Thoughts on “Minnesota Racism”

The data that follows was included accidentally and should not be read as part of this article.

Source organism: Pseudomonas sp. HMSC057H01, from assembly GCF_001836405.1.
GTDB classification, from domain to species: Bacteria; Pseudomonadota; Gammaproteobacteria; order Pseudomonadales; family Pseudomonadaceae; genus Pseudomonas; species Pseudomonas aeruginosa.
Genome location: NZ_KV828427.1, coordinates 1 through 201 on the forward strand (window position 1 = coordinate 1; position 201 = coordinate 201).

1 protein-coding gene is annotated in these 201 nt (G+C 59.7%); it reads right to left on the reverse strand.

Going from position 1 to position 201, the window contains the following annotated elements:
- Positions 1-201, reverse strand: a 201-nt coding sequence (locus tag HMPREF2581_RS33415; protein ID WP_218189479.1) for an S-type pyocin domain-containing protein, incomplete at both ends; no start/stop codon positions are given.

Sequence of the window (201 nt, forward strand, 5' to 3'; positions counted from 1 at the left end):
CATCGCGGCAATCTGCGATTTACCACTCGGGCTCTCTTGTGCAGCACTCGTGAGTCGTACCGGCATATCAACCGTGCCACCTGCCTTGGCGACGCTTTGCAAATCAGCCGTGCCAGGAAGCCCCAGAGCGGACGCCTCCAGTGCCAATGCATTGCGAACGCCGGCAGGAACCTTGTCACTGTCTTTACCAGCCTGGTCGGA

IâÄôm writing this letter to add some relevant information to Ross AndersonâÄôs column titled, âÄúMinnesota Racism,âÄù published on March 2. I would initially like to thank Ross for bringing this subject to light. In reading the responses on the website, it has clearly served as forum for people to feel represented and for radicals to expose themselves (though usually in anonymity, which is a good sign). I think itâÄôs beyond evident a problem exists. Various articles from campus publications have shed light on the disparity of opportunity facing the ethnic populations comprising the West Bank. In the aftermath of Ahmed Nur AliâÄôs murder in September, one of the Somali murders accounting for 14 percent of all Minneapolis murders since last December, a lot of great facts were published. A three-part Daily article titled, âÄúGently into the reach of the nightâÄù cut to the core causes of violence in the larger Somali West Bank community. HereâÄôs the most jarring segment from my recollection: âÄúThe No Child Left Behind Act of 2001 forced public schools, for budgetary reasons, to withdraw resources from programs that helped students transition into American culture.âÄù Providing vital background information about the cultures and history of those residing on the West Bank is essential to humanizing the situation. To realize that they moved here for the same reason your ancestors did, to provide a better, safer life for their families should lead us to examine the injustices still widespread across the world. Instead, weâÄôre all too quick to dwell on the inconvenience of feeling unsafe because of the inter-community violence. To spread information about BushâÄôs failed educational policies âÄî not to mention his drug policies âÄî is to stop this cancerous sentiment of blind, uninformed hatred toward their community. Thankfully, weâÄôre living in a new era of hope; an era focused on healthcare reform, educational reform, and energy innovation and independence. WeâÄôre also living in an era of unprecedented open-mindedness. WeâÄôve elected a minority, single-mother-born president. The glass from ceilings of socio-economic and racial barriers is raining joyously upon us. We should embrace this opportunity as a moment to encourage curiosity toward foreign cultures. Attend one of the myriad multi-cultural events regularly held on the Twin Cities campus. IâÄôm a member of Beta Chi Theta fraternity, a multi-cultural, South-Asian based organization formed with the intention of furthering cultural awareness and bringing diversity to the sizeable Greek community on campus. Keep your eyes peeled for upcoming events from us or various other culturally-minded groups like MISA, Study Abroad or any of the ethnicity-specific groups on campus. Carl Carpenter University student